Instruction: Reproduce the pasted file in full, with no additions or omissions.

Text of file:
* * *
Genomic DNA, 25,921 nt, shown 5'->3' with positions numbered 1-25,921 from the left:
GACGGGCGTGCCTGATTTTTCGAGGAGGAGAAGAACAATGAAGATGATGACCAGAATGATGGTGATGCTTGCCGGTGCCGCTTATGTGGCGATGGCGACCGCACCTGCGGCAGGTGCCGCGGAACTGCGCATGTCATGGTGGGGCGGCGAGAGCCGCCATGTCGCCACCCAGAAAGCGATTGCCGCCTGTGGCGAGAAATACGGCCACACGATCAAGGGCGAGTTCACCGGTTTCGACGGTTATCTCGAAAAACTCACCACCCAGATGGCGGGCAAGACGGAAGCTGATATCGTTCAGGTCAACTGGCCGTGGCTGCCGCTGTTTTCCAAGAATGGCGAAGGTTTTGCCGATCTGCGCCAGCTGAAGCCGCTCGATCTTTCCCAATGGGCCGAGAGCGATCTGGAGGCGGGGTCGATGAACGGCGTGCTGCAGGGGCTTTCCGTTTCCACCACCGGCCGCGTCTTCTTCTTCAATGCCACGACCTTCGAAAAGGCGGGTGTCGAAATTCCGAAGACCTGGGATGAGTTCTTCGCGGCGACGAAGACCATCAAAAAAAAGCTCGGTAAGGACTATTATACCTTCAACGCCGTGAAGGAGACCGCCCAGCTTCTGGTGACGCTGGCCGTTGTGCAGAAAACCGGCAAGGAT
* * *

Genomic DNA, 25,921 nt, shown 5'->3' with positions numbered 1-25,921 from the left:
GACGGGCGTGCCTGATTTTTCGAGGAGGAGAAGAACAATGAAGATGATGACCAGAATGATGGTGATGCTTGCCGGTGCCGCTTATGTGGCGATGGCGACCGCACCTGCGGCAGGTGCCGCGGAACTGCGCATGTCATGGTGGGGCGGCGAGAGCCGCCATGTCGCCACCCAGAAAGCGATTGCCGCCTGTGGCGAGAAATACGGCCACACGATCAAGGGCGAGTTCACCGGTTTCGACGGTTATCTCGAAAAACTCACCACCCAGATGGCGGGCAAGACGGAAGCTGATATCGTTCAGGTCAACTGGCCGTGGCTGCCGCTGTTTTCCAAGAATGGCGAAGGTTTTGCCGATCTGCGCCAGCTGAAGCCGCTCGATCTTTCCCAATGGGCCGAGAGCGATCTGGAGGCGGGGTCGATGAACGGCGTGCTGCAGGGGCTTTCCGTTTCCACCACCGGCCGCGTCTTCTTCTTCAATGCCACGACCTTCGAAAAGGCGGGTGTCGAAATTCCGAAGACCTGGGATGAGTTCTTCGCGGCGACGAAGACCATCAAAAAAAAGCTCGGTAAGGACTATTATACCTTCAACGCCGTGAAGGAGACCGCCCAGCTTCTGGTGACGCTGGCCGTTGTGCAGAAAACCGGCAAGGAT